How much of an immediate effect on smoking prevalence would be needed to pick up a statistically significant decline in this data set?

Despite the relatively small sample sizes, the power of our methodology against a meaningful immediate effect on smoking prevalence is not tiny. For example, the power against an immediate effect of reducing smoking prevalence by 0.5 percentage points (beyond the existing time trend) would have been around 0.65. This is quite large, actually. A power near 1.00 is never realistic; a typically number one aims for in controlled (!) experiments is 0.8. In a nutshell, our approach would detect a non-negigible effect of plain packaging on smoking prevalence of minors in Australia with a pretty high probability - despite the small sample size. Criticizing the 'small sample size' is therefore quite absurd.

Are you aware of any other empirical evidence on youth smoking since plain packaging was introduced in Australia?

We are not aware of any other piece of research based on real-world data on the effects of plain packing on youth smoking behavior in Australia. We are therefore quite disappointed that our work was not explicitly referenced in the Chantler review.

Some campaigners have said that they would not expect any short term effect from plain packaging on underage smoking. Do you have a view on this?

Some people expected a short-term effect, others did not. It is a legitimate and important research question to ask whether there is evidence for a short-term (lasting) effect of plain packaging. The empirical evidence so far does not support the conclusion of a short term effect. Of course, short-term effects are important for policy makers around the world who would like to chose their regulatory policies from a set of alternatives that have been proven to be effective - plain packaging is so far not part of this set.


Together with the fact that Chantler ignored the 0.3 per cent increase in cigarette sales since plain packaging came in - along with other empirical evidence - the decision to overlook the only real world figures on smoking prevalence seems rather strange, to say the least.



Monday, 14 April 2014

So now e-cigarettes are tobacco products AND medicines?!

Via Jo Lincoln
 
From the Financial Times...

Electronic cigarette users are set to be banished to the pavement alongside their tobacco-smoking cousins – and face similar hefty prices – if the World Health Organisation pushes ahead with plans to regulate e-cigarettes in the same way as normal tobacco.

Leaked documents seen by the Financial Times revealed that parts of the WHO are keen to classify the battery-powered devices as tobacco under the Framework Convention on Tobacco Control, a WHO treaty that obliges governments to curtail smoking rates across the globe.

The forces ranged against e-cigarette users are endless and become less accountable at every turn. We have already been faced by the MHRA, the Department of Health and the European Commission. Now comes the World Health Organisation, an unelected body with strong financial links to the pharmaceutical industry which holds its meetings on tobacco in notorious secrecy.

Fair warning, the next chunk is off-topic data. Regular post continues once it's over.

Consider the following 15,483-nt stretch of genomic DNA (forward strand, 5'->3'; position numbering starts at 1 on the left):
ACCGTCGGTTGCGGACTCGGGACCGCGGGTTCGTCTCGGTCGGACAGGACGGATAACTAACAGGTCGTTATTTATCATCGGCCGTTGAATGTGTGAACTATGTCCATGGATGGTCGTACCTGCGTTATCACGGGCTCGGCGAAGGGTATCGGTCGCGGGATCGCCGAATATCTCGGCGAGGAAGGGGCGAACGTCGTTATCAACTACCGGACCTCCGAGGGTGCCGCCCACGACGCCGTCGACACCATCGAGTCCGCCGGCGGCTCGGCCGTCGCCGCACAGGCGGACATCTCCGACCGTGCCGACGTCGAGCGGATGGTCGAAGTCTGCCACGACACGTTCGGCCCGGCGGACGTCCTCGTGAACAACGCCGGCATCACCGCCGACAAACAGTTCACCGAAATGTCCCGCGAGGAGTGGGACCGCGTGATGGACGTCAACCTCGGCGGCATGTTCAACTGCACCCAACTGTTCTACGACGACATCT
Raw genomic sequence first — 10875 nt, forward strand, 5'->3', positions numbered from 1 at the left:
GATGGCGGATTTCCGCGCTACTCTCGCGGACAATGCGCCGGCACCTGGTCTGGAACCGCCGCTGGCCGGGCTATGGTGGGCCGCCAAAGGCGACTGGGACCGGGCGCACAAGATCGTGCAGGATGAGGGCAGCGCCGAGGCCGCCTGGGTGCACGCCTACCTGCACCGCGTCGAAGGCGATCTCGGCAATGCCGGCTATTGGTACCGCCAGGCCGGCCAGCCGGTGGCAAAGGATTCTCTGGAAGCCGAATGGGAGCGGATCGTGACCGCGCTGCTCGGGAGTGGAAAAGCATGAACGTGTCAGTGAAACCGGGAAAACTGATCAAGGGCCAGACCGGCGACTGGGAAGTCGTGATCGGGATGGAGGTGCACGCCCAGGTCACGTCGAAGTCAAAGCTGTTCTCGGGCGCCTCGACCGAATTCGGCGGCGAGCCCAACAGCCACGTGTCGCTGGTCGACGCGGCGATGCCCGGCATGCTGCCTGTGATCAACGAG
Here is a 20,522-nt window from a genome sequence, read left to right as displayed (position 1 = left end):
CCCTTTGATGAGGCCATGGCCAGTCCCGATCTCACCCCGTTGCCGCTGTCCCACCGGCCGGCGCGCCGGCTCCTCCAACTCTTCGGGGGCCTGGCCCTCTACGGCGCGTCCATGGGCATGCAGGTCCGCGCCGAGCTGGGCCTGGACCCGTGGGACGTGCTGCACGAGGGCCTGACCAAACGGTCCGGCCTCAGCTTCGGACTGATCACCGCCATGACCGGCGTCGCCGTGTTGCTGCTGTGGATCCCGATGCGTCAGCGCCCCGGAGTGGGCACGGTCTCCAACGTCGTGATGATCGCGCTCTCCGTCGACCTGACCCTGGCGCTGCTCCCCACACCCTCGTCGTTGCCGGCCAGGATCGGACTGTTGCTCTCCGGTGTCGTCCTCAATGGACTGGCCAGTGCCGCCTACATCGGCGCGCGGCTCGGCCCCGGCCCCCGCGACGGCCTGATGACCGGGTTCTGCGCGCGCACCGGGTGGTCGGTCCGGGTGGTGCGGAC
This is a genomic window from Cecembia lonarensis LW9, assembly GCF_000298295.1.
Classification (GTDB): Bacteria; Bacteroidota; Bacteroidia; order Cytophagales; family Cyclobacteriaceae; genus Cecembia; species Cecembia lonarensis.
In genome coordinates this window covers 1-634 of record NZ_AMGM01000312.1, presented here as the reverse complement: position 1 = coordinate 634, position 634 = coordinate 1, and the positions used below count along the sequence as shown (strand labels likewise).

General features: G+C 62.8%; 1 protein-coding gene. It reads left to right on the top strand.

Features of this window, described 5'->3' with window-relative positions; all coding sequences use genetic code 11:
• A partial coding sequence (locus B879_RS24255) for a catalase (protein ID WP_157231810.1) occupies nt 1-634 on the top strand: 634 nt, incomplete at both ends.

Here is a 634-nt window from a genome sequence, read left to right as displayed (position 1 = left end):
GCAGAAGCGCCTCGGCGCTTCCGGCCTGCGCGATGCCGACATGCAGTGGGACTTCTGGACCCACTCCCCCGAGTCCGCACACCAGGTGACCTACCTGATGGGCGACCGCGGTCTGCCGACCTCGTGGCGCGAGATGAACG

Why, you may ask, has the Department of Health been conniving to have e-cigarettes regulated as medical products while the WHO is conniving to regulate them as tobacco products? Aren't medicines at the opposite end of the spectrum to tobacco products?

Of course they are. It makes no sense at all until you consider that the WHO's Framework Convention on Tobacco Control can only be applied to tobacco whereas the MHRA only regulates medicines. Necessity is the mother of invention, hence the eager rush to pretend that e-cigarettes are something they not.

The WHO's excuse for classifying e-cigs as tobacco products is that the nicotine in them comes from tobacco. But the nicotine in patches and gum also comes from tobacco. And whilst it is possible to artificially synthesise nicotine without using tobacco, it is much more expensive and the resulting fluid would be exactly the same. It is a risible justification.

The fact remains that e-cigarettes are neither tobacco products nor medicines. They are consumer products and should be regulated as such. They have nothing to do with the MHRA or the WHO. They have nothing to do with the corrupt 'tobacco control' lobby that has objected to them from the start because never featured in the prohibitionist blueprint.

Quite how the British government is going to square e-cigarettes being both medicines and tobacco products is a question for another day. On the plus side, very few of the signatories of the Framework Convention on Tobacco Control have implemented all of the WHO's recommendations. It can be ignored with apparent impunity. On the down side, the UK is one of those countries.

As difficult as it was for vapers to make the EU see some sense on this issue, the hardest task is yet to come. The WHO is completely outside the democratic process and answers only to itself. There is a long road ahead.



For further reading head to City AM and Dick Puddlecote.